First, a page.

Is College Worth Attending if You’re Lost?

There are many reasons for going to college. I don’t believe that an education is overrated. There are many hidden benefits (social and personal) for going to college even if it’s not right for you. It also makes sense to pursue an education if you know exactly what job you want (lawyer or accountant).

But what about if you’re completely lost after high school? Is college still worth attending?

Darren wrote in with his reasons for going to college

I went to college because that was (and still is) the “normal” thing to do after high school. Looking back now on my college years, I believe that college might be encouraged a bit too much. By this I mean that I don’t think everyone is a right fit for college. For some, college may make sense after they take a few years to “find themselves” or save up some money to help pay for the costs.

From the standpoint of getting a decent job, college has done a good job of that for me. But as far as my college experience itself, I didn’t study a subject I’m passionate about. Rather, I just chose a major I knew I could pass, and tried to finish as fast as possible.

If I could do it over, I’d take a few years off, get a job that only requires a HS diploma, and earn money. Then after getting a better idea of what I wanted to study, I’d consider colleges that offer those majors. This way, I’d actually study with passion, and a greater sense of purpose.

This brings me to the point of this piece, is college worth attending if you’re lost and not sure of what to do?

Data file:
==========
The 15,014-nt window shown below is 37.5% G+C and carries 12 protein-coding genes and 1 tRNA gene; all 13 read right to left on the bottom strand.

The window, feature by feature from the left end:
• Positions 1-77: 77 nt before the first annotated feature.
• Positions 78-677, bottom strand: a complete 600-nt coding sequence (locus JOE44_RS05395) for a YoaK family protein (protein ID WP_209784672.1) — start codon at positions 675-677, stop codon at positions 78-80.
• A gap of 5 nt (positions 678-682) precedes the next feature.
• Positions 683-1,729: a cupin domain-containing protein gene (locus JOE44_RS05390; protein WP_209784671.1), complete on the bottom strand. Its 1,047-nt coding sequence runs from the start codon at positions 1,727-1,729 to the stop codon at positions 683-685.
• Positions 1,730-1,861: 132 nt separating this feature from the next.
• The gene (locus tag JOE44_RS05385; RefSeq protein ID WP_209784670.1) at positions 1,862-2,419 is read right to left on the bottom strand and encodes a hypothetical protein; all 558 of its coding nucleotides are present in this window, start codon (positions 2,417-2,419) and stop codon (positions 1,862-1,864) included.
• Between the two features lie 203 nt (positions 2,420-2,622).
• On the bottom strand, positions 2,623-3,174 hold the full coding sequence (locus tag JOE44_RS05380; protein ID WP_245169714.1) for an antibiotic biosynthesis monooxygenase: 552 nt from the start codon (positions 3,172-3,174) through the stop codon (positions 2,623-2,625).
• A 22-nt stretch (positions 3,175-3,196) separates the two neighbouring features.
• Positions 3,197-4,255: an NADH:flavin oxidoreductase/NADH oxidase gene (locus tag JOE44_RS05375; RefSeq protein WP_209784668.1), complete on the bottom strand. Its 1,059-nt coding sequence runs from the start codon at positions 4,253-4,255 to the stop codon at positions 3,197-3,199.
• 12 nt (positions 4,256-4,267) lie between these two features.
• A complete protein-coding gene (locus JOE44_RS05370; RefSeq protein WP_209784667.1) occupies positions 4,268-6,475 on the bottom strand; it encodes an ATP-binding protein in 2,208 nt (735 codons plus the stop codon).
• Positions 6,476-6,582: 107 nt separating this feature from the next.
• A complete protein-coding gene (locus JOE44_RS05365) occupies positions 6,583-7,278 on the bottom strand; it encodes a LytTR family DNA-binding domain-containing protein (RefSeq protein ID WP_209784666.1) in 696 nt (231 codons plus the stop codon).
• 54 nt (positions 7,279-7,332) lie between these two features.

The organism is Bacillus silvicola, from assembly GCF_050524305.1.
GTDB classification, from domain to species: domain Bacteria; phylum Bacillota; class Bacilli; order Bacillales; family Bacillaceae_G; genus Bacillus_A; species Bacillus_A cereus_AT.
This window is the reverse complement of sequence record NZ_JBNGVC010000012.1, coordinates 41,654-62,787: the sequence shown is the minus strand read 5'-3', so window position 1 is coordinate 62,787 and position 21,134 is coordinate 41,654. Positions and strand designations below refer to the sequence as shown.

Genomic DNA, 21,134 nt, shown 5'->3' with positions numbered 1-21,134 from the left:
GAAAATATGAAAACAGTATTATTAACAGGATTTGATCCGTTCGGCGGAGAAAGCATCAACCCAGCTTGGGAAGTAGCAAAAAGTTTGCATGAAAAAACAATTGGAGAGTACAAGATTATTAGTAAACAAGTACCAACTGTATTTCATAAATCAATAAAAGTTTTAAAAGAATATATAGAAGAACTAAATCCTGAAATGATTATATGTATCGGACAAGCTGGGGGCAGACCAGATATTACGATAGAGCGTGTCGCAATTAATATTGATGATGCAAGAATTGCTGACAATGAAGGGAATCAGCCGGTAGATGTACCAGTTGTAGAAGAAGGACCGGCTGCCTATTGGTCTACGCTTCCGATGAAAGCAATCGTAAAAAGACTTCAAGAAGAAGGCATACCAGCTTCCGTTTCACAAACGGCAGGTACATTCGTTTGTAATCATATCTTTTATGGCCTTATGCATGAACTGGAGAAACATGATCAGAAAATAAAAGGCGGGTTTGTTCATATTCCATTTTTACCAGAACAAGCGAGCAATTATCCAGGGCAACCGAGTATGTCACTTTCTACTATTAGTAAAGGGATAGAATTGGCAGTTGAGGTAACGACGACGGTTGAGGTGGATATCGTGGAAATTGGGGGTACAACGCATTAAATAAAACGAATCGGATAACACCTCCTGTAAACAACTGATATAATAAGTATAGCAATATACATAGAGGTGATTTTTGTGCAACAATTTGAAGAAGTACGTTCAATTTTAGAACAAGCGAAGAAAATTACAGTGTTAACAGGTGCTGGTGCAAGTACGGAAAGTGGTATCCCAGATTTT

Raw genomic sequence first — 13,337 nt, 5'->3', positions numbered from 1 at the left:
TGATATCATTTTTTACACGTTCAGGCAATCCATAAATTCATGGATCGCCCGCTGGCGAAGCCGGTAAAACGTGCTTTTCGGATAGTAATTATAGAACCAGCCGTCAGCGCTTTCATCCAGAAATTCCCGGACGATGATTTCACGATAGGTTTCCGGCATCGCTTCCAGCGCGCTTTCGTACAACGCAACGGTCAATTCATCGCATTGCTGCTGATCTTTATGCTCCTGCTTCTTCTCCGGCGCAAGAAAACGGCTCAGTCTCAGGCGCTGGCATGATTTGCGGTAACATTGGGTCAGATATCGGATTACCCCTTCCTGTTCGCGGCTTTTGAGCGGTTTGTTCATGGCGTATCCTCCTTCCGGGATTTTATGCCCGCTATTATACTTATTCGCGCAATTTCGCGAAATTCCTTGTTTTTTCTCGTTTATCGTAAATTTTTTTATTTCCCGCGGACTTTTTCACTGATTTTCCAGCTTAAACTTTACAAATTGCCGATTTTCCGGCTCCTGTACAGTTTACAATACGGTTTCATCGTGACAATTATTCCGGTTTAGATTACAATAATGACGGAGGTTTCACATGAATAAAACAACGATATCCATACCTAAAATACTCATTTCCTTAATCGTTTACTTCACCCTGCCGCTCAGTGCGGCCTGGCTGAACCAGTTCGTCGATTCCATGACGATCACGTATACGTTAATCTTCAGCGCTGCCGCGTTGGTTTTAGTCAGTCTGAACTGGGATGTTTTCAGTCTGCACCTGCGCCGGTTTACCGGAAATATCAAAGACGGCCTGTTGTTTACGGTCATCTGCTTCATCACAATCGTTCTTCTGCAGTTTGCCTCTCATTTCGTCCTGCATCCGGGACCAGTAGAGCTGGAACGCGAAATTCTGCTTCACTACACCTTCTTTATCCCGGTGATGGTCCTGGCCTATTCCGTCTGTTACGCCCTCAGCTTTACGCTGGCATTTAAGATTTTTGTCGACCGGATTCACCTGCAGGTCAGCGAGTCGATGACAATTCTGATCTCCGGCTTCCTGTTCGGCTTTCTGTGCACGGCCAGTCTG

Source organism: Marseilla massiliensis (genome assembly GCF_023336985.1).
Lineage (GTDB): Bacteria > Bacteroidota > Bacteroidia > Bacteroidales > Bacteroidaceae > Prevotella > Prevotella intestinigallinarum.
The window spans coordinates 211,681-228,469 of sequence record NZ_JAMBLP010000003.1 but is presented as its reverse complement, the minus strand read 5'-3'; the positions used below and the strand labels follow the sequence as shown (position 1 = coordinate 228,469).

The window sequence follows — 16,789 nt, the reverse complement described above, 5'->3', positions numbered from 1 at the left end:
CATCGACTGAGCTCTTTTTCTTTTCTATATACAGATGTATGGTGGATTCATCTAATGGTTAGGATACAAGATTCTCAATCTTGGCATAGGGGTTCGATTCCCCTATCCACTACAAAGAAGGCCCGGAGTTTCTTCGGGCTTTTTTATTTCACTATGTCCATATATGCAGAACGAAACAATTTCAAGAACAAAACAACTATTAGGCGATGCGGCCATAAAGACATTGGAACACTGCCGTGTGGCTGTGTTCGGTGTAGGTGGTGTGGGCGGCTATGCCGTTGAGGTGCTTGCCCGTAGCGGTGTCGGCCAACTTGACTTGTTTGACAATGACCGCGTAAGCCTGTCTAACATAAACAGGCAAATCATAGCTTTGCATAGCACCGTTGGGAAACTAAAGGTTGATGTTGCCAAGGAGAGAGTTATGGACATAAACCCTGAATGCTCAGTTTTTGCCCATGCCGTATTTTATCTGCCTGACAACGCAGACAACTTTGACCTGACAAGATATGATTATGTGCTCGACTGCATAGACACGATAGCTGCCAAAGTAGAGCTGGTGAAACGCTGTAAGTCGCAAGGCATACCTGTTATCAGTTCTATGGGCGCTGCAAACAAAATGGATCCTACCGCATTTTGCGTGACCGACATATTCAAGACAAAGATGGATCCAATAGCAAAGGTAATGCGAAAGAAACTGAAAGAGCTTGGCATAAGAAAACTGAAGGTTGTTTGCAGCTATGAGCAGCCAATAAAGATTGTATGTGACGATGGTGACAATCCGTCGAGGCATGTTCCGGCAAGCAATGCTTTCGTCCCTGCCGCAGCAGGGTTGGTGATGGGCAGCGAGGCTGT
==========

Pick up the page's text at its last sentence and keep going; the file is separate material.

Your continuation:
Not at all. The whole point of this article is to let you know that it’s okay to try out other options instead of going straight to college after high school.

If you’re wondering the following question:

Why should I go to college?

You need to take some time to figure things out.

What can you do right after high school if you’re lost?

  1. Take evening classes. This way you can figure out what interests you and what sort of path you should follow. An evening class requires less commitment and will give you the whole day to stay busy.
  2. Find a full-time gig. You can look for a job to see if what it’s like to start off in an entry level position. Working will either motivate you to work more or to go back to college to earn credentials that pay more.
  3. Work with a family member. Do you have this opportunity available to you? One of my good friends worked with his father in a construction company. This experience helped him out big time with learning how to run a business and hustle to make money.

Brad wrote on the idea of figuring things out before spending money on college

I would just say that a person needs to figure out what they want to do BEFORE going to college. For example, I was great in math. I distinctly remember sitting in some class my senior year and thinking I will never use this crap! I read a stat the other day that 80% of college grads – 10 years after graduating – are working in a field different from their college area of study. How much money has been wasted and how many times was the major field of study changed?

I’m in favor of a college degree when it’s needed to do the work you love to do or it will really provide a great education in the area I love.

In my opinion, there ought to be classes in high school helping kids to know their passion and letting them interact with bankers, engineers, construction workers, etc. so that college freshman have a much better idea of what they want to do.

Do you know someone attending college that’s lost? While there are many advantages of going to college, it makes no sense if it’s not right for you. Why rush? Unless you find a clear plan to graduate from college with no debt, it makes no sense to let others force you into attending college.

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